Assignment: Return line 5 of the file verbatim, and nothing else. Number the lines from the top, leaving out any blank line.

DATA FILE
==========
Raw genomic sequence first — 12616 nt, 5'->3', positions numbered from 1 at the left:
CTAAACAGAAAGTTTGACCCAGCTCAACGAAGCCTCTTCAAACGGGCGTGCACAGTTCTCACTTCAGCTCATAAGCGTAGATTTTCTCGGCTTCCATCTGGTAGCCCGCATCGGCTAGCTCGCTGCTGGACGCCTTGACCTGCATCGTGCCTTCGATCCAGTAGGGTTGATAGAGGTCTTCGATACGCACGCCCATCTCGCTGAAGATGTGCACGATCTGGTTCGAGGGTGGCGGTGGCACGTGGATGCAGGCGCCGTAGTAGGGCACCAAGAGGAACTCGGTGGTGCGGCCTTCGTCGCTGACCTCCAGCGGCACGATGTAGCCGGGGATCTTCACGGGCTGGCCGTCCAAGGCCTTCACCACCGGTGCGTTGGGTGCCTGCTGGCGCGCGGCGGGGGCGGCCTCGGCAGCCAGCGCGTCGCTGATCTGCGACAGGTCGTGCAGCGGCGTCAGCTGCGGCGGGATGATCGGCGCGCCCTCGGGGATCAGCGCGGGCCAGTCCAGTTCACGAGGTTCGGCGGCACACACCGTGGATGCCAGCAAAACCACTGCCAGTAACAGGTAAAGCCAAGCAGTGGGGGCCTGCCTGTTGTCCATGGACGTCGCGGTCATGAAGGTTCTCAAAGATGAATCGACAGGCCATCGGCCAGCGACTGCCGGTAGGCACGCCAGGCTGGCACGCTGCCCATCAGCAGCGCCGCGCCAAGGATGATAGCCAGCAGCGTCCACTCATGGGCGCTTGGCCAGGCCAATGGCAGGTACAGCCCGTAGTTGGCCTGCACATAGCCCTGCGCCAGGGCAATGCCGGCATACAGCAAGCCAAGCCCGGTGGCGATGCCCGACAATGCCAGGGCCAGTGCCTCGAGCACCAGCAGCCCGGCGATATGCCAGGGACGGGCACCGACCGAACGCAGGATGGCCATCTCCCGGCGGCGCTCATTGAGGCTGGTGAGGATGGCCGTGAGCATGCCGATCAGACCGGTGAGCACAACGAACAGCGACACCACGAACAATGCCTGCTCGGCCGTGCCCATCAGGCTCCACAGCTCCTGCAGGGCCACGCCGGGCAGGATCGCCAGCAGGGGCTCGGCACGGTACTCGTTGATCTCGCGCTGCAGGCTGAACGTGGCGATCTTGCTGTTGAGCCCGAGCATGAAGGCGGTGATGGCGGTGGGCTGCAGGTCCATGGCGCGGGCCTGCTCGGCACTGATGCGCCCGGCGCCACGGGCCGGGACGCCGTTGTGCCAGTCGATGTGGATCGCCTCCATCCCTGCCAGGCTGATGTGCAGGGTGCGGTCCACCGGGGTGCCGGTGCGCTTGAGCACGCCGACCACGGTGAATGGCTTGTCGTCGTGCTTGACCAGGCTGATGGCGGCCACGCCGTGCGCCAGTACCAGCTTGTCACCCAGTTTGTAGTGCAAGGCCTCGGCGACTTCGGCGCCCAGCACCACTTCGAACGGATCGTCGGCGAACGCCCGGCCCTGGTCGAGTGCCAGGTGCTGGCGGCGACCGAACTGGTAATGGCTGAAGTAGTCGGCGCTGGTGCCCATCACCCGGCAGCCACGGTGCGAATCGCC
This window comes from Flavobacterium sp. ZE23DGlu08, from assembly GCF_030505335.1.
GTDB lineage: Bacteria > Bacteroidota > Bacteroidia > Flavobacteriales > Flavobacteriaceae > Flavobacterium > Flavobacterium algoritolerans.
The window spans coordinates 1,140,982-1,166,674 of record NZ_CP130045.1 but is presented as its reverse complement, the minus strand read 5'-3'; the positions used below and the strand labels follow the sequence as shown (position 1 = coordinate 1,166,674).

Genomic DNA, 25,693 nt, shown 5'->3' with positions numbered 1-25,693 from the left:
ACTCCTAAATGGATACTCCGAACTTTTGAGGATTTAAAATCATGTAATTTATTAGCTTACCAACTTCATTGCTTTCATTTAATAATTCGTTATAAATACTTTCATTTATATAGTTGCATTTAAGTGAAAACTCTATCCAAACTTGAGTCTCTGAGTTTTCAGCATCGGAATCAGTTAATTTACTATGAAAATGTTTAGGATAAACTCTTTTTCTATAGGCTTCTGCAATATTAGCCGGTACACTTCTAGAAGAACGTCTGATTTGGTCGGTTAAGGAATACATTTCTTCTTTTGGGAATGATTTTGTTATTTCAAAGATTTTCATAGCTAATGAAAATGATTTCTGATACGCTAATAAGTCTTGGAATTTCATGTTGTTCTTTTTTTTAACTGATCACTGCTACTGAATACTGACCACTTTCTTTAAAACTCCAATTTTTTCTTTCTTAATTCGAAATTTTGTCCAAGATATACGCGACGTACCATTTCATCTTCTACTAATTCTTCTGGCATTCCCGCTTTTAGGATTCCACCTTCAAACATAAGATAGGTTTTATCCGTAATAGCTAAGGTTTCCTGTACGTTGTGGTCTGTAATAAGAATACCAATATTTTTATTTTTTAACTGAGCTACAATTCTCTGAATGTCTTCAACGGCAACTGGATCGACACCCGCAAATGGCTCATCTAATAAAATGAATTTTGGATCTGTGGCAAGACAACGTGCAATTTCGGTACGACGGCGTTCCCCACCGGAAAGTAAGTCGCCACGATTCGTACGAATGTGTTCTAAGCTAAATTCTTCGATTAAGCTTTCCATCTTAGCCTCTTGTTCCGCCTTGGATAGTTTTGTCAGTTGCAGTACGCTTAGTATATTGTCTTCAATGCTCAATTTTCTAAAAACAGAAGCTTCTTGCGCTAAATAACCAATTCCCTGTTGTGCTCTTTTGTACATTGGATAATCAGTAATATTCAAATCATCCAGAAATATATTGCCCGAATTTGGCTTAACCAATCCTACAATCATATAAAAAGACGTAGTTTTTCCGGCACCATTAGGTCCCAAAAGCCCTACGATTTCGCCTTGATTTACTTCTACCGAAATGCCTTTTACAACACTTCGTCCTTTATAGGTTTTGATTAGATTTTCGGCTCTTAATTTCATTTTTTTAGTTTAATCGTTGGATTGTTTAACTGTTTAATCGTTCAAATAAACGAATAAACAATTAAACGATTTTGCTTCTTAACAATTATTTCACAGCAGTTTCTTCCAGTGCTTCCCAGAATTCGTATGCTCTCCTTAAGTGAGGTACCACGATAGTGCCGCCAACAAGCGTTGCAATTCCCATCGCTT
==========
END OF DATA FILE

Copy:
The window spans coordinates 1,140,982-1,166,674 of record NZ_CP130045.1 but is presented as its reverse complement, the minus strand read 5'-3'; the positions used below and the strand labels follow the sequence as shown (position 1 = coordinate 1,166,674).